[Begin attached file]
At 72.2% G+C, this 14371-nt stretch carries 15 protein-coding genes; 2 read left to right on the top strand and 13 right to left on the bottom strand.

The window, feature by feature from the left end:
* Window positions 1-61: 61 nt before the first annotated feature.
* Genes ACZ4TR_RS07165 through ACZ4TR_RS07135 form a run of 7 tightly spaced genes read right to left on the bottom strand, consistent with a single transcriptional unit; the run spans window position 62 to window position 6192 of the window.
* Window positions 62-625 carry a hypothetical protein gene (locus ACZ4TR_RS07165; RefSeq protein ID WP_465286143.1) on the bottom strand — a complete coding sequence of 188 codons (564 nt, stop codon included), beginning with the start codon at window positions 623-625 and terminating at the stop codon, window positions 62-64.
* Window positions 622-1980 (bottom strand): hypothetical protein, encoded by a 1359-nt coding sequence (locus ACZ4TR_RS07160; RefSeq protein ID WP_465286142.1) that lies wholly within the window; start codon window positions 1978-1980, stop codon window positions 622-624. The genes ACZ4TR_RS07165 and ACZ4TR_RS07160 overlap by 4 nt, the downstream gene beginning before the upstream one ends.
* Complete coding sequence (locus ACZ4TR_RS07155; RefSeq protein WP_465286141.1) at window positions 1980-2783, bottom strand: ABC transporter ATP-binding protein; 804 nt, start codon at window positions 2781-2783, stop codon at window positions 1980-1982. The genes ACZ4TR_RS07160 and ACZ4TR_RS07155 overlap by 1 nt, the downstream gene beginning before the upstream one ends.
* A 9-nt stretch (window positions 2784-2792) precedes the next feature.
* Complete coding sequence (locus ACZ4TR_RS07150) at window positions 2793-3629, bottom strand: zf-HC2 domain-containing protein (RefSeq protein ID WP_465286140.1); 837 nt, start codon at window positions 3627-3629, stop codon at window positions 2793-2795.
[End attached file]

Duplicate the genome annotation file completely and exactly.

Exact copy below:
At 72.2% G+C, this 14371-nt stretch carries 15 protein-coding genes; 2 read left to right on the top strand and 13 right to left on the bottom strand.

The window, feature by feature from the left end:
* Window positions 1-61: 61 nt before the first annotated feature.
* Genes ACZ4TR_RS07165 through ACZ4TR_RS07135 form a run of 7 tightly spaced genes read right to left on the bottom strand, consistent with a single transcriptional unit; the run spans window position 62 to window position 6192 of the window.
* Window positions 62-625 carry a hypothetical protein gene (locus ACZ4TR_RS07165; RefSeq protein ID WP_465286143.1) on the bottom strand — a complete coding sequence of 188 codons (564 nt, stop codon included), beginning with the start codon at window positions 623-625 and terminating at the stop codon, window positions 62-64.
* Window positions 622-1980 (bottom strand): hypothetical protein, encoded by a 1359-nt coding sequence (locus ACZ4TR_RS07160; RefSeq protein ID WP_465286142.1) that lies wholly within the window; start codon window positions 1978-1980, stop codon window positions 622-624. The genes ACZ4TR_RS07165 and ACZ4TR_RS07160 overlap by 4 nt, the downstream gene beginning before the upstream one ends.
* Complete coding sequence (locus ACZ4TR_RS07155; RefSeq protein WP_465286141.1) at window positions 1980-2783, bottom strand: ABC transporter ATP-binding protein; 804 nt, start codon at window positions 2781-2783, stop codon at window positions 1980-1982. The genes ACZ4TR_RS07160 and ACZ4TR_RS07155 overlap by 1 nt, the downstream gene beginning before the upstream one ends.
* A 9-nt stretch (window positions 2784-2792) precedes the next feature.
* Complete coding sequence (locus ACZ4TR_RS07150) at window positions 2793-3629, bottom strand: zf-HC2 domain-containing protein (RefSeq protein ID WP_465286140.1); 837 nt, start codon at window positions 3627-3629, stop codon at window positions 2793-2795.